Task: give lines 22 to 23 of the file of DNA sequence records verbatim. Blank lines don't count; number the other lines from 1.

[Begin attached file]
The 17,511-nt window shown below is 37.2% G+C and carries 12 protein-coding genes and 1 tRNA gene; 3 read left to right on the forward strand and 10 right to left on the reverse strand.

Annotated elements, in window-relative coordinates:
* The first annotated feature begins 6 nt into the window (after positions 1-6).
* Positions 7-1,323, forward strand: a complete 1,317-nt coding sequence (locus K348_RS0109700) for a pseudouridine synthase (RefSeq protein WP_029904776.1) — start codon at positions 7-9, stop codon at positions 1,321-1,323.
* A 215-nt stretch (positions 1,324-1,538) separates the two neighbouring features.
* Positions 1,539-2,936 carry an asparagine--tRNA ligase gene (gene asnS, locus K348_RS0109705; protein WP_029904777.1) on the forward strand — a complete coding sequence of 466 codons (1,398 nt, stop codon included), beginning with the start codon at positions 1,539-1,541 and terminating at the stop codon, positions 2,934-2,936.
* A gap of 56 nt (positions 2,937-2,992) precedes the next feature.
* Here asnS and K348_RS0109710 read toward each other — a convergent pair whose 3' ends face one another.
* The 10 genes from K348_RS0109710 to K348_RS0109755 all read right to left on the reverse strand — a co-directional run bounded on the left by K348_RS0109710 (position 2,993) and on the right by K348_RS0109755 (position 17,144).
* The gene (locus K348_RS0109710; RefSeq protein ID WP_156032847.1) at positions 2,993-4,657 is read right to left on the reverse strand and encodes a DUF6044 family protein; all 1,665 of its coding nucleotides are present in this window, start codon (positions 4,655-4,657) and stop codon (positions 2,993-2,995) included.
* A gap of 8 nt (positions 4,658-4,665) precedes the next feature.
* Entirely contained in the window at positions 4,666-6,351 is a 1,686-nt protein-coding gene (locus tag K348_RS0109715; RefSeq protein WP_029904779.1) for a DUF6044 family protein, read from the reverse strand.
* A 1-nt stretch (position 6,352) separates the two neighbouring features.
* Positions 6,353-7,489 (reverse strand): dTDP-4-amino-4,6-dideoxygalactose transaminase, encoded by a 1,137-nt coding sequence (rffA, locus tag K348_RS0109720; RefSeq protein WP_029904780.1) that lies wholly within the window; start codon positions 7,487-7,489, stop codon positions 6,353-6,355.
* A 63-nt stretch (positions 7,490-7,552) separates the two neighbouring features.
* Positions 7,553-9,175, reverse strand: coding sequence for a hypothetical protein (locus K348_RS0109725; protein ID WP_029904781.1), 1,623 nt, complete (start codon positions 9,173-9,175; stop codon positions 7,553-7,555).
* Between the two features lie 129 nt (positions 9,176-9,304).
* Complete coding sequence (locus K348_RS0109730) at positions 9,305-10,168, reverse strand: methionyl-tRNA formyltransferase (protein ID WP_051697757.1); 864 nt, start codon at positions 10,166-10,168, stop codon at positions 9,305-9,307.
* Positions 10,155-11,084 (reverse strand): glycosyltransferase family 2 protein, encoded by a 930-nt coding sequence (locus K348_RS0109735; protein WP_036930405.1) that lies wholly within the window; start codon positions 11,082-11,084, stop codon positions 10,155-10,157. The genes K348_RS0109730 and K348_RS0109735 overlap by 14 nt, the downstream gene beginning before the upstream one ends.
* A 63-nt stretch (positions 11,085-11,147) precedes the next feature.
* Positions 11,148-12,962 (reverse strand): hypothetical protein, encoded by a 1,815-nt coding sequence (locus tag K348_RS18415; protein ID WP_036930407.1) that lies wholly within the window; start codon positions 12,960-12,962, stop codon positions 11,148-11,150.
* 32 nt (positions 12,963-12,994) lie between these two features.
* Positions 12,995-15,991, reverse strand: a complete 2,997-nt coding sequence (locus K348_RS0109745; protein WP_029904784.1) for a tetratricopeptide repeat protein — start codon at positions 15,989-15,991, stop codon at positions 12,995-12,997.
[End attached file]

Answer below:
* 32 nt (positions 12,963-12,994) lie between these two features.
* Positions 12,995-15,991, reverse strand: a complete 2,997-nt coding sequence (locus K348_RS0109745; protein WP_029904784.1) for a tetratricopeptide repeat protein — start codon at positions 15,989-15,991, stop codon at positions 12,995-12,997.